WASHINGTON, D.C.—Premier Doug Ford was in the U.S. capital Wednesday, but refused to get pulled into the controversy surrounding Prime Minister Justin Trudeau who was caught on cameras with other world leaders appearing to laugh at President Donald Trump.
Asked about it during a brief chat with reporters on the steps of the Canadian embassy, Ford resisted the impulse to take a shot at his sometimes federal political rival. “That’s going to be up to the prime minister and the president. I’m staying out of this one. And, you know, they may have their differences, but I’m sure they’re gonna work things out,” Ford said.
Trudeau was seen on video taken Tuesday night during a Buckingham Palace reception for NATO leaders. It shows Trudeau talking with French President Emmanuel Macron, Dutch Prime Minister Mark Rutte, Britain’s Prime Minister Boris Johnson and Princess Anne. Their conversation appears to be about Trump.
Ford had just emerged from a meeting with acting Canadian ambassador Kirsten Hillman to discuss the progress of the United States-Mexico-Canada Agreement, (USMCA) — the trade deal set to replace NAFTA — and expressed confidence a deal would be completed either by the end of the year, or in the early weeks of 2020. The deal is currently awaiting ratification in Congress.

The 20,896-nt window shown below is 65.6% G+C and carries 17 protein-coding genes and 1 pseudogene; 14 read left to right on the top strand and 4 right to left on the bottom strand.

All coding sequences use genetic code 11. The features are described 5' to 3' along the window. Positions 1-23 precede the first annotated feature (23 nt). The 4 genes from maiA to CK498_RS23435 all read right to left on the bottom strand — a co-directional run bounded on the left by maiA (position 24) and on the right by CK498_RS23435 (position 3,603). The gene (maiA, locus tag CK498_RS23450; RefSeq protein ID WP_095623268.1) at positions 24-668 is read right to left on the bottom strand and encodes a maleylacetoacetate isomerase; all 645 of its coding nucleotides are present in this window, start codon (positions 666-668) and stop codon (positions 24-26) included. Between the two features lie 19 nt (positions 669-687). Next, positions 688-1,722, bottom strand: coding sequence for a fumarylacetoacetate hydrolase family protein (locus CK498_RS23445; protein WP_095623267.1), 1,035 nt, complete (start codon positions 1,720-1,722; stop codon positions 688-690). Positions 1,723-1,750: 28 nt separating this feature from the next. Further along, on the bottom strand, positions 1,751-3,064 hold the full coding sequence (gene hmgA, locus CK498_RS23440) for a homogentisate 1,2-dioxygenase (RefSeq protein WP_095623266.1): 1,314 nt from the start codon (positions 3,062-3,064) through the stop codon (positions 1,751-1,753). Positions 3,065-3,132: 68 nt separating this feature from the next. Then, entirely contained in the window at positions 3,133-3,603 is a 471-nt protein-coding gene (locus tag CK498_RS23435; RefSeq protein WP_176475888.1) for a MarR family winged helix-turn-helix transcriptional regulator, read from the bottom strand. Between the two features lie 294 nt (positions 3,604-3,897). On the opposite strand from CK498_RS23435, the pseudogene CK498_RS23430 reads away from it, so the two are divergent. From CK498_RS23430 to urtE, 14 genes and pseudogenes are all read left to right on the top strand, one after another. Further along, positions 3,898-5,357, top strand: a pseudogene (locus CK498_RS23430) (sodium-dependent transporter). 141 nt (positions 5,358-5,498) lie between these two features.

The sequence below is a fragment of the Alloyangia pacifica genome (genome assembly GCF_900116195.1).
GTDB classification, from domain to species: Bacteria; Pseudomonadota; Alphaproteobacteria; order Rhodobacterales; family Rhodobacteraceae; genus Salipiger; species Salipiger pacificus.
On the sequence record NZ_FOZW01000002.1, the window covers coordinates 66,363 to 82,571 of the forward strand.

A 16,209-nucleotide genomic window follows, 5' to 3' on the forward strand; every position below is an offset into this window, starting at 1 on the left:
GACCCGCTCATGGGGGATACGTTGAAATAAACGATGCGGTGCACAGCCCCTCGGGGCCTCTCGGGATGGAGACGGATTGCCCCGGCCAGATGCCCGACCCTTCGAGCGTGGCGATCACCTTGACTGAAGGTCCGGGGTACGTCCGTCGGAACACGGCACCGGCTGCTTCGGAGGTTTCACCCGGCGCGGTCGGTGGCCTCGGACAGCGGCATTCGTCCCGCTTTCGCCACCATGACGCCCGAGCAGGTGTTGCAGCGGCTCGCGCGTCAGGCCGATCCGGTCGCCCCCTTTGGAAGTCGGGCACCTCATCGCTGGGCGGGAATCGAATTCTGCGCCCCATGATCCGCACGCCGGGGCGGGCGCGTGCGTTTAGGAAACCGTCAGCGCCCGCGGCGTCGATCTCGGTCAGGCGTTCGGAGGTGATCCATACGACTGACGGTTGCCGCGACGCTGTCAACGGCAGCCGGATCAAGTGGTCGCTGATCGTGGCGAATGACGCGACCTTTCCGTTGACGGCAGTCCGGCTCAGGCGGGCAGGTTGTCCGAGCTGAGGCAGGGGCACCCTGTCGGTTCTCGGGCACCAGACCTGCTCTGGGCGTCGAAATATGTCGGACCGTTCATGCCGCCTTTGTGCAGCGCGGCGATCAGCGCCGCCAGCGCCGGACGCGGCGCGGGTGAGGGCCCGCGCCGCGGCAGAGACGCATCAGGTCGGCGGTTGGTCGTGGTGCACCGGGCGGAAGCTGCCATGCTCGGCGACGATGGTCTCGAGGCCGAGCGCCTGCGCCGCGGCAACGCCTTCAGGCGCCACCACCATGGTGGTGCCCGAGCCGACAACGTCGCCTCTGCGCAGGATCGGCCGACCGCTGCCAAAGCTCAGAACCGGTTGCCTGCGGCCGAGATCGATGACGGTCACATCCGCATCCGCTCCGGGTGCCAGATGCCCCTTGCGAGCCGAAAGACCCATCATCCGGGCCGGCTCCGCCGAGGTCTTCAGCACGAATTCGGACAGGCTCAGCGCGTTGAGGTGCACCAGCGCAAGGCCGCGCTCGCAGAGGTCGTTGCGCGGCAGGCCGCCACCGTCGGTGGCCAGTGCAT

Ford and his Infrastructure Minister Laurie Scott were in Washington on what a member of the premier’s staff called a “relationship building” visit to promote Ontario as a trading partner. On Tuesday, Scott spoke at a conference on public private partnerships, promoting Infrastructure Ontario’s expertise with such arrangements. Ford and Scott were set to meet on Wednesday afternoon with Maryland Gov. Larry Hogan, who is the chair of the National Governors Association.
“We always promote trade in Ontario. We’re the number one trading partner to 19 states, number two to nine others. We do $391 billion a year in two-way trade. We’re number three — if we were a stand-alone country, we’d be number three in the world. So we play an important role, we indirectly employ 9 million people through the trade down in the U.S.,” Ford said. “We look forward — for the first time we’re hosting all the governors up in Toronto in April, we’re excited to have them up there,” he said, of a planned 2020 visit by the National Governors Association. “We’re going to treat them just like royalty when they come up.”
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